Protests At Jamia Millia Islamia In 2019 Was An Unlawful Assembly: Court
The Delhi High Court on Tuesday held that the December 2019 protests organised at Delhi’s Jamia Millia Islamia was an unlawful assembly and the mob gathered at the spot with the intention to violate the law.
“The common object of the assembly was to march to the Parliament for registration of their protest against the Government policies of NRC and CAB where a curfew was imposed by the authorities,” the Delhi High Court on Tuesday said, adding that making efforts to reach that area and carry out protest there was an “unlawful” object itself.
The Delhi High Court held the view while setting aside the order of the trial court discharging Sharjeel Imam and 10 others.
Justice Swarana Kanta Sharma said that as per the prosecution, section 144 Cr.P.C. was already imposed in the area near Parliament.
“Therefore, making efforts to reach to a curfew imposed area and carry out protest therein was an unlawful object itself,” justice Sharma held in the judgement.
The High Court while deciding the revision petition considered the video clips placed on record by the police as significant evidence.
The court said that the same was also brought to the notice of the crowd repeatedly by the concerned police officers by way of repeated announcements which can be clearly seen and heard in video clip number 2.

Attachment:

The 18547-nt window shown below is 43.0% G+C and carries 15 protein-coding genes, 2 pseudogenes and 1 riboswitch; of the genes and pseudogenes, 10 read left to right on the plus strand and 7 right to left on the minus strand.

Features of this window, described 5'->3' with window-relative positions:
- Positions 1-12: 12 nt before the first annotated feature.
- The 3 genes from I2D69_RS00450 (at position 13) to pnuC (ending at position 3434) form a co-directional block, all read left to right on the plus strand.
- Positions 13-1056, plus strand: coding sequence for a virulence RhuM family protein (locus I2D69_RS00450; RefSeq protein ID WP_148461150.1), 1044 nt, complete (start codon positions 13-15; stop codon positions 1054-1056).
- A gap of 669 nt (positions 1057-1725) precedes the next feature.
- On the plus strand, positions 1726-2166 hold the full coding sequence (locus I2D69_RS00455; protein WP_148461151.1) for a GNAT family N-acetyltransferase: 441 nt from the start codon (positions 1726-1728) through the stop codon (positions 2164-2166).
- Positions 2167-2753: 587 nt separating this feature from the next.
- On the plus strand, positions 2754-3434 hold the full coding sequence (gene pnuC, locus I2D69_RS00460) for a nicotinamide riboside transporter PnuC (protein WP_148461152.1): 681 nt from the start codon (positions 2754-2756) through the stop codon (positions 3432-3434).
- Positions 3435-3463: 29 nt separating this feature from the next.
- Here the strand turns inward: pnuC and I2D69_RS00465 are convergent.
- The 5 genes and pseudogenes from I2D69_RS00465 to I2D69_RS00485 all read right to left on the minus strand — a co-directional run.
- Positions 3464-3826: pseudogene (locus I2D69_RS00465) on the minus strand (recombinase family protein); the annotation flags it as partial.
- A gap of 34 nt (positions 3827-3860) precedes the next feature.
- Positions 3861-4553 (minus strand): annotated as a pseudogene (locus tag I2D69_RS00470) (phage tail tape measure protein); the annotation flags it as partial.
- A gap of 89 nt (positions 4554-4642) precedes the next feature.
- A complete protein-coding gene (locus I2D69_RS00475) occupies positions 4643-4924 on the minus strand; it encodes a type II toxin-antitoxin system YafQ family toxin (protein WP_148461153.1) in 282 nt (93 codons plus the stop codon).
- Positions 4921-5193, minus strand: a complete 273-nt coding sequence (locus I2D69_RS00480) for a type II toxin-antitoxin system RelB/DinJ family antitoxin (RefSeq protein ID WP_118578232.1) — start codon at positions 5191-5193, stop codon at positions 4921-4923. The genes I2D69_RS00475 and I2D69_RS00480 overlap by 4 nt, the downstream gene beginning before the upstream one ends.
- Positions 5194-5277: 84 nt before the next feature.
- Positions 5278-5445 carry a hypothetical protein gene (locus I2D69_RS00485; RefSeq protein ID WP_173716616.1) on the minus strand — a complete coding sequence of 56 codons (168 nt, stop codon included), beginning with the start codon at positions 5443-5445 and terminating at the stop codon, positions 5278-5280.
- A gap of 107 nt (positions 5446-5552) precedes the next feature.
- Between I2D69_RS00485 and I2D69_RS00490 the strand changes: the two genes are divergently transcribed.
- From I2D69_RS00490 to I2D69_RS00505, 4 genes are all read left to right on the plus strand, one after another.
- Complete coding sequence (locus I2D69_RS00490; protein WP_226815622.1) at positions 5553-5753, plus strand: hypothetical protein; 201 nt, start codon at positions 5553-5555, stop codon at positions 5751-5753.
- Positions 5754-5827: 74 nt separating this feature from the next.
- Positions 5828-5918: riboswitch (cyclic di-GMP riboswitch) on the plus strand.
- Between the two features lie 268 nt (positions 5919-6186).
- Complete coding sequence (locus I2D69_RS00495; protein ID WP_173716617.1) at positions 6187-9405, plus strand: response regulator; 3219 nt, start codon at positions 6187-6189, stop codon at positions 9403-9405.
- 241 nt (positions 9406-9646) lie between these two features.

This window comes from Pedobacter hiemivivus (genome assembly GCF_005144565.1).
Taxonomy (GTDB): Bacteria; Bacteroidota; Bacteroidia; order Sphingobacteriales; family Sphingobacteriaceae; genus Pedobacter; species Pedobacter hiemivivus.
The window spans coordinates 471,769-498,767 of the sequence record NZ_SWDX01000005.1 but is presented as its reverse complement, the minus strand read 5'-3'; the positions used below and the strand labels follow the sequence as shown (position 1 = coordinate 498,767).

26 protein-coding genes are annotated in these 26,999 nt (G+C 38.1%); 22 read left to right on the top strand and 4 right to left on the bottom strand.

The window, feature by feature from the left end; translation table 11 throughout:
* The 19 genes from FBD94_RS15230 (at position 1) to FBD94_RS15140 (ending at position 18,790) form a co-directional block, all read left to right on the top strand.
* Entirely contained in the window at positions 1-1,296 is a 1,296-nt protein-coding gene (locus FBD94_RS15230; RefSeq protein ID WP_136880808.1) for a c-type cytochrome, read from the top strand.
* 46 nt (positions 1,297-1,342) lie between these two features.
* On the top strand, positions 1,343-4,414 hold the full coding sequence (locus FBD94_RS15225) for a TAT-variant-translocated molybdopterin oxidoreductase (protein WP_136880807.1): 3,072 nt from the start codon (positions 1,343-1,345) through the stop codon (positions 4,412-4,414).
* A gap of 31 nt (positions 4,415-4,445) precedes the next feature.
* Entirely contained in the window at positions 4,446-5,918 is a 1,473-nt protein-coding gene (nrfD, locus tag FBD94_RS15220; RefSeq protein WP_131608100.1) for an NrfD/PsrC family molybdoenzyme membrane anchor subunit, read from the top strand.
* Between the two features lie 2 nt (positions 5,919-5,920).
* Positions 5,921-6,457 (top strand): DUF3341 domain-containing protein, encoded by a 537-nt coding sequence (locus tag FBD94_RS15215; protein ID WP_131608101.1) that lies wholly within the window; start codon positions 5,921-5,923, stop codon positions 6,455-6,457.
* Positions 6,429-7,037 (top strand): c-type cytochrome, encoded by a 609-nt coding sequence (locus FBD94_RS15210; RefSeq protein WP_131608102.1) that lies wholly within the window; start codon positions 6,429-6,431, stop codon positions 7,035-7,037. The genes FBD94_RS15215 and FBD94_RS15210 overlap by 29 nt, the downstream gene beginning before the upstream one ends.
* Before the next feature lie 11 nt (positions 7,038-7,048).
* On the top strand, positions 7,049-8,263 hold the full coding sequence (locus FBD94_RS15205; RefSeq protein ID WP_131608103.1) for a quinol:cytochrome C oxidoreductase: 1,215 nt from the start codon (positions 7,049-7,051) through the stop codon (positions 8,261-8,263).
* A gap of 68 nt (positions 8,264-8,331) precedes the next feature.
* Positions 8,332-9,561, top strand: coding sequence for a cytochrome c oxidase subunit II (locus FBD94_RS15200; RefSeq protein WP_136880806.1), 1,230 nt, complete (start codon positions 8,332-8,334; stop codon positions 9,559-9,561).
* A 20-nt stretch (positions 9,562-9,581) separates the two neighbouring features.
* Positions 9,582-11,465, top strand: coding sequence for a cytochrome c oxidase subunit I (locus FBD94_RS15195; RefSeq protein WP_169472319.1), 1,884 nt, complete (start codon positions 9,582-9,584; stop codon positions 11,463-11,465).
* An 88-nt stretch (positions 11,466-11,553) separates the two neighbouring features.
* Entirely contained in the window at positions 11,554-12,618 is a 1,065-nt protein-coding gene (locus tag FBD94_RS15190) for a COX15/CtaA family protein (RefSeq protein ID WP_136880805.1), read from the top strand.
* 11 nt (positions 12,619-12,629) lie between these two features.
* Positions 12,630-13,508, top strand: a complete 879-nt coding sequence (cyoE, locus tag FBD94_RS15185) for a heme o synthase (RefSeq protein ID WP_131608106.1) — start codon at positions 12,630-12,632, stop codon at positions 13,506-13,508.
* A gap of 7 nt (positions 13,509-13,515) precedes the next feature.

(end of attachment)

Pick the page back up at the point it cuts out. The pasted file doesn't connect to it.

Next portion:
The high court also noted that the assembly was large and turned violent and pushed the barricades.
The court said, ” Even otherwise, the mob was stopped by the police by creating a line of barricades, but the assembly had become so large and was pelting stones, was armed with tyres and dandas, and were shouting, standing on the barricades and violently pushing the same, and if at all they were trying to exercise the fundamental right of freedom of expression, by their unlawful acts of violence as discussed above their assembly had turned unlawful.”
“Thus, the very means of achieving the object of reaching the Parliament, where prohibitory orders under section 144 Cr.P.C. was in place, were not lawful also,” the court observed.
Thus, as contended on behalf of the state and visible from the video clips, the common unlawful object which was created at the spot was reaching the curfew-bound area and using force and violence against the police officers to achieve the said object, the court further observed.
The bench said that the main aim of their initial protest against the government policy was lost in the violence and in their persistence to break the law to reach a curfew-bound area by use of violence and force against people and objects.
The bench also held that the use of force and violence by the mob is sufficient, at prima facie stage of framing of charge, for constituting the offence of unlawful assembly and rioting.
The bench also noted from the video clips that the police were telling the assembly to protest peacefully.
The court said that nowhere in the video clips, the police officers are seen announcing that the protesters cannot protest, rather they were told to protest peacefully which was their right.